Very often these people don’t argue that such views are themselves “libertarian” views. I have NEVER claimed that they do. They just hold those views (or at least seem perfectly comfortable with policymakers who hold them) and don’t bother to mention it when professing to be libertarians. When questioned about it, they call it “compromising” — as you did yesterday, when you seemed to understand my comments the way I intended them.

As for E5, he/she quoted me and then proceeded to argue about something that I hadn’t suggested at all, so I think explaining what I did suggest is absolutely relevant to my discussion with him/her. But it’s your blog, so if that sort of response is not welcome, let me know and I’ll go away quietly.

Todd Seavey said...

Better yet, I’ll just ask everyone to read today’s entry, on precisely the topic of alliances and compromises, though it can never answer every question (or speak for every political maverick, compromiser, word-abuser, or principled strategist out there):

E5 said...

my only point was that it is really easy to be clear on what libertarians fins acceptable or unacceptable from government… even drug use.

Never mind that people who are are for drug laws yet *claim* to be libertarian.

There are also people who *claim* to be Christian while they blow up abortion clinics.

Wait a sec… let me back up.

I am running with the assumption that there are objective definitions for descriptive terms such as “libertarian”, “christian”, etc… One certainly has the right to *say* they are whatever they want, but it doesn’t necessarily mean it’s true unless they fulfill some onjective criterion.

If you do not agree… and you feel that only an individual himself can decide that he is a “libertarian” despite my counterpoint that he doesn’t fulfill what I see as essential criterion, then let me ask you: where does this “self-definition-only” criterion apply?

Can I be a Christian, vegetarian, Mets fan, despite not having roast beef for lunch, not having been in a church in over 10 years, not believing in God, and not being able to name one current NY Met?

E5 said...

delete one of the “not”. I did have roast beef for lunch.

but I am, as of 12:35 a vegetarian. Nevermind that, I will cease being a vegetarian at like 6:00, because this will only be about an hour diversion – I will resume being a vegetarian at 7:00…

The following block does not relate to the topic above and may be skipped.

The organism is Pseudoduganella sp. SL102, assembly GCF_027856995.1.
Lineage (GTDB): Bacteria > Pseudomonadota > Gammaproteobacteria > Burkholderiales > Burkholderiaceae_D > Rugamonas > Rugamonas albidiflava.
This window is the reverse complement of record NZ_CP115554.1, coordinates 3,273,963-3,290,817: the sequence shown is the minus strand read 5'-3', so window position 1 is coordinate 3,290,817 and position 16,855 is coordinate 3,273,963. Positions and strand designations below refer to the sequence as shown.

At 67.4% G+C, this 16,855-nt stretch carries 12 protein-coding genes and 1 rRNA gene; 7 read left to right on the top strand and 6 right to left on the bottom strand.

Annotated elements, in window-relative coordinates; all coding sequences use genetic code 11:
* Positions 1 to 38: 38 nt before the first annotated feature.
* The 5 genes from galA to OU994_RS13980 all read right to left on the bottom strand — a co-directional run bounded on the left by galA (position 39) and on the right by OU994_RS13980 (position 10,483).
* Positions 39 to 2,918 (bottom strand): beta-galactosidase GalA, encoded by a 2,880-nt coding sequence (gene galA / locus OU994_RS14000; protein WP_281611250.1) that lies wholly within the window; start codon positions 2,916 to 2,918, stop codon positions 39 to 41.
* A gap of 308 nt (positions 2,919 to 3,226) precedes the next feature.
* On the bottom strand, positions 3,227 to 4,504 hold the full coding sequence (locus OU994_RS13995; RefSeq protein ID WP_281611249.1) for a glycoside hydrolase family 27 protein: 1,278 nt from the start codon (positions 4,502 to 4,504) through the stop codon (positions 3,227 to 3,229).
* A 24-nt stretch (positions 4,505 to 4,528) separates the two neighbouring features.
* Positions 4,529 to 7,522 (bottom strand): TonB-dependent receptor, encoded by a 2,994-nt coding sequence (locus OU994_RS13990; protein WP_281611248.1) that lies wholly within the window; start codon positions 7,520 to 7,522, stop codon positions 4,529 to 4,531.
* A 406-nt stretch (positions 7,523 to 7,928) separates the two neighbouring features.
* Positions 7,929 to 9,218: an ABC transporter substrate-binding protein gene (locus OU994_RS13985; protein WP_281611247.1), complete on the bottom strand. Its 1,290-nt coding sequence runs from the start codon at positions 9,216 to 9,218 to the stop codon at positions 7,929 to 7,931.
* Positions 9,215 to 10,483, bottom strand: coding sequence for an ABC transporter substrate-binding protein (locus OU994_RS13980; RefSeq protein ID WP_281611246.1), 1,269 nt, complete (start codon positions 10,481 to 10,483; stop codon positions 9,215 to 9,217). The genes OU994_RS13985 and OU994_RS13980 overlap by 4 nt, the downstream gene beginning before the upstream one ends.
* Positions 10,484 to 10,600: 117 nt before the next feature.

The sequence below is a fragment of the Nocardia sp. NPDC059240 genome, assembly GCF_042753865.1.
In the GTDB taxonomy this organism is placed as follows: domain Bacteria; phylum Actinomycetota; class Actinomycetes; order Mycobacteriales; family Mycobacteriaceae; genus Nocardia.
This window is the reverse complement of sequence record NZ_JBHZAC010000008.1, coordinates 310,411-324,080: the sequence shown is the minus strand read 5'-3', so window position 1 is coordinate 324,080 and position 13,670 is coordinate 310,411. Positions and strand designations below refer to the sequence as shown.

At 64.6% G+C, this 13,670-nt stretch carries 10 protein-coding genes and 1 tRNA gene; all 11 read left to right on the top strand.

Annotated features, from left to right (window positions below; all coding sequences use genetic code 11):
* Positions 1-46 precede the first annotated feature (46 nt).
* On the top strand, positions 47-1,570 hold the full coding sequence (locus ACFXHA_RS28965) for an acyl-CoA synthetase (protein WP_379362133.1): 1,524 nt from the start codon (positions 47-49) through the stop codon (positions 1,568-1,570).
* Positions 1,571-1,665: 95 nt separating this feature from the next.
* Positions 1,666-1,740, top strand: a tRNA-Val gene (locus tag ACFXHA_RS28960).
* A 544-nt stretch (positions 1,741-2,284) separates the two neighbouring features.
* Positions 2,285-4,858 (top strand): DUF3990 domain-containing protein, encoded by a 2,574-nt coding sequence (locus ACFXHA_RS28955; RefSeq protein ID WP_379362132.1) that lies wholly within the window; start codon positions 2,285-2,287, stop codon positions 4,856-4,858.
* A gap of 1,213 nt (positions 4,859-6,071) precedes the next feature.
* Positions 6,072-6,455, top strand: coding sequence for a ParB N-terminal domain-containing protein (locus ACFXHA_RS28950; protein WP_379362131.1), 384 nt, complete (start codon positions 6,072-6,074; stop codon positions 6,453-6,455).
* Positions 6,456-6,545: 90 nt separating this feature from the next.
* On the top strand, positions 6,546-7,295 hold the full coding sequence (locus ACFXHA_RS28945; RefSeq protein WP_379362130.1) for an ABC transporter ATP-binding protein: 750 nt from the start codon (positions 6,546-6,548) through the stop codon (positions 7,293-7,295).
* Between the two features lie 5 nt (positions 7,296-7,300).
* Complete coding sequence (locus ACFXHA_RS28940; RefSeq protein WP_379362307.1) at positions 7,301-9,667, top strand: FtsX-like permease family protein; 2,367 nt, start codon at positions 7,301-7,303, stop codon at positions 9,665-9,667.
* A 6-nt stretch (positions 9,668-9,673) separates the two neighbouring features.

Todd Seavey said...

This technically makes you a chrono-vegetarian, by the way — or possibly a chronovore — or a Time Trapper!!

E5 said...

I’m sure this topic has been discussed previously on this blog… and if not, perhaps it would make a good topic for a debate (if it’s not too similar to your prior objective morality debate with Ken):

Are there objective criterion that individuals have to fulfill before defining themselves as: Jews, Mets Fans, vegetarians, etc.. or is it solely at the discretion of the individual?

People say they are vegetarians all the time who only eat fish. To me this sounds ludactious… they clearly don’t know what “animals” are. Nevermind that fish are less developed than land animals…. they’re still meat, no? What about only eating meat that dies of natural causes (I think the veal died of lonliness)? OR people who only eat roadkill that is dead regardless of their desire to eat it?

What about the other Jewish question: Who gets to decide if I am a Jew? My mother’s mother was raised Jewish, converted to atheism, raised my mother atheist who in turn raised me atheist. I was never bar mitzfa-ed, don’t know a thing about Judasim, and can’t remember the last time I was in a temple. Yet people often like to say: “According to Jewish law, you are a Jew because your mother’s mother was a Jew” But don’t you have to be Jewish to begin with in order for Jewish law to even apply to you? After all, according to E5ish religious law, you are a member of the E5 religion if you have ever had an online debate with E5 (that’s me!).

So if my being Jewish is objectively up to this Jewish Law, regardless of my personal choice, then am I allowed to induct people into my religion this way? If so, welcome aboard Todd and Koli, I require tithing of 50%, paypal accepted.

Koli said...

E5: Your point about self-definition is a fair one. There does need to be a reasonable alignment of one’s self-identification and the dominant lexicon. And I have no problem with your definition (except that you can’t seriously claim a definition is “simple” or “clear” as long as it includes an appeal to natural law – but we’ll leave that for another day!).